Scrapie is a fatal, degenerative disease affecting the central nervous system of sheep and goats. It is among a number of diseases classified as transmissible spongiform encephalopathies (TSE). Infected flocks can experience significant production losses.
Scrapie is the oldest known TSE, and under natural conditions only sheep and goats are known to be affected by scrapie. Once infected, the animal remains infected for life. Transmission of the classical scrapie agent is not completely understood, and apparently healthy sheep infected with the agent can transmit disease. Sheep and goats are typically infected as young lambs or kids, though adult sheep and goats can become infected.
Clinical signs of classical scrapie typically appear between 2 to 5 years after infection; therefore, infected animals rarely show clinical signs of infection before the age of 2 years, with the average age of clinical onset being 3-4 years. The prolonged incubation period, the subclinical nature of the infection during its early stages, and the fact that the only diagnostic tests currently available require brain or lymphoid tissue make detection of scrapie difficult. Sheep typically live 1 to 6 months after the onset of clinical signs, but some will die earlier or later. Duration of clinical signs may depend on the observational abilities of the producer. Some sheep may simply be found dead.
Due to damage to the nervous system, affected animals often show behavior changes, such as nervousness or aggression, intense rubbing, and locomotor incoordination that progresses to recumbency and death. Other clinical signs may include tremors (especially of head and neck), head pressing or “star gazing,” significant weight loss with no decrease in appetite, wool pulling, and hyperesthesia. Additional signs in affected goats may include difficulty milking, premature kidding, and pica (eating or licking substances not normally eaten). See videos below.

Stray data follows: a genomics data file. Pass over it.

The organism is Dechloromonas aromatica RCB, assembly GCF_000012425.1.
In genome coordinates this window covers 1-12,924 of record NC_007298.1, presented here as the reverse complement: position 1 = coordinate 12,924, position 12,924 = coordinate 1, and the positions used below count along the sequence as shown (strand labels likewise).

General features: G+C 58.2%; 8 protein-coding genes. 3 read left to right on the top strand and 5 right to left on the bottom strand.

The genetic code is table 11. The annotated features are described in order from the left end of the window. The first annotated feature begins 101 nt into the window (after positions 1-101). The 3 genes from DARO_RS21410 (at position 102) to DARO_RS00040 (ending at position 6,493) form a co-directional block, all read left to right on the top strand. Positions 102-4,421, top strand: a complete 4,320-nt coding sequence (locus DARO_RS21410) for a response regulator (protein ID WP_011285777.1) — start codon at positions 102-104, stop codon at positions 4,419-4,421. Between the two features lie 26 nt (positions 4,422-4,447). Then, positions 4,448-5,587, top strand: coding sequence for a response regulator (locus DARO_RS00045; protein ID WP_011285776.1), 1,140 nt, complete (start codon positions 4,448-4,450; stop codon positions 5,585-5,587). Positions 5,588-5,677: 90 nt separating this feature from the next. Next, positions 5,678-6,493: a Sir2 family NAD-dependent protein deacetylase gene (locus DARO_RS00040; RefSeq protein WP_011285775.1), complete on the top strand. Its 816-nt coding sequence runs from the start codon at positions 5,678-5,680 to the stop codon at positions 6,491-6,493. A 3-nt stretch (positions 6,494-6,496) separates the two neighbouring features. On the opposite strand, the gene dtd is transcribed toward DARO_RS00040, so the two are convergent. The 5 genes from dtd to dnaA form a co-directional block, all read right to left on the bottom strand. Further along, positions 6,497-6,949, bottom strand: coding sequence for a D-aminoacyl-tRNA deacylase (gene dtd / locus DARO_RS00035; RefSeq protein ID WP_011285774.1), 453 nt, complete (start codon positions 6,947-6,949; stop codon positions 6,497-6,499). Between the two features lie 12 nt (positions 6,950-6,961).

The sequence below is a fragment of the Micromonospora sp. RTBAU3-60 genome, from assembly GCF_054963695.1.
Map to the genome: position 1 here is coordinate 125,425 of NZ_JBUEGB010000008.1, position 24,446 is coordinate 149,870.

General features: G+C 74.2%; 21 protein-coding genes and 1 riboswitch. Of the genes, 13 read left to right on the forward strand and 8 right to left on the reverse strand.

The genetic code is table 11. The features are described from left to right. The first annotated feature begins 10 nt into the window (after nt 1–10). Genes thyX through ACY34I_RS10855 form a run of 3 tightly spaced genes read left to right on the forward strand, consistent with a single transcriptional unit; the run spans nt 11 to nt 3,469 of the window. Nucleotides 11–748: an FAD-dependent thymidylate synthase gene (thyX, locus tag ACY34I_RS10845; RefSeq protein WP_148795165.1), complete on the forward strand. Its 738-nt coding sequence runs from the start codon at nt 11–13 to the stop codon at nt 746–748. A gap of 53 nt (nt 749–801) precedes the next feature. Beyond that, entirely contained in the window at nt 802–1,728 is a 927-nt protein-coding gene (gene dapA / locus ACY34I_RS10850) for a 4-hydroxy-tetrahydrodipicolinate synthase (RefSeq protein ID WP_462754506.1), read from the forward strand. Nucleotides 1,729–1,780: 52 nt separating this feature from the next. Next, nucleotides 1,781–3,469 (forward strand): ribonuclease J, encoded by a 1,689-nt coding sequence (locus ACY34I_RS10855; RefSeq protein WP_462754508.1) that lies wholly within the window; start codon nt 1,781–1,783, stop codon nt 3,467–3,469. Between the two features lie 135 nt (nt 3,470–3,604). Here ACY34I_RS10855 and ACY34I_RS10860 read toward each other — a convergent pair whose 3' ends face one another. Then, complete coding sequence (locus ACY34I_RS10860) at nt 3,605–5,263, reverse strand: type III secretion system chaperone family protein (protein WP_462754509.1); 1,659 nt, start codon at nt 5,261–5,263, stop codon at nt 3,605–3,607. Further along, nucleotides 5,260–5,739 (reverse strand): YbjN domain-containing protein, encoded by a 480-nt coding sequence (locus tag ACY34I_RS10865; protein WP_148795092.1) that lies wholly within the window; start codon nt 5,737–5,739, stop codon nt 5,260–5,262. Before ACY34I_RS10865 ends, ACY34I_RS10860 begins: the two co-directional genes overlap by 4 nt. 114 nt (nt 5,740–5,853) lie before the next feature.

Over a period of several years the number of infected animals increases while the age at onset of clinical signs decreases, making these flocks economically unviable. Animals sold from infected flocks spread scrapie to other flocks.
Once an infected animal is detected, eradication of the disease from the flock or herd may consist of either selective depopulation of certain higher-risk exposed animals (e.g., only those that are genetically susceptible, heavily exposed, test positive or inconclusive, and/or showing clinical signs) or, less commonly, complete flock depopulation, as well as cleaning and disinfection of the premises. Approximately 30 percent of US sheep are genetically susceptible to scrapie. Susceptibility varies between flocks based on breed and whether genetic selection for resistance has been used. Owners of infected flocks are encouraged to restock with rams that are resistant (RR) and ewes of resistant or less susceptible genotypes (RR or QR). Researchers are still investigating the possibility of genetic resistance in goats, but have not yet identified a resistant genotype. Therefore, currently all goats are considered genetically susceptible.
See Scrapie Factsheet for more detail.
Educate yourself on the clinical signs of scrapie.
(All videos are Windows Media Player format)
The Clinical Signs of Scrapie
|Hopping Gait Video
|Video of Infected Sheep
Report. Contact your State Veterinarian or the USDA Veterinary Services Area Office for your state if your sheep or goat, older than 12 months, exhibits clinical signs of scrapie. Testing clinical suspects is the most cost effective way to find scrapie infected animals.
Submit samples or whole heads from sheep and goats over 18 months of age that die or are euthanized on your premises. Additional information is available on how you or your veterinarian can submit samples or whole heads for scrapie testing.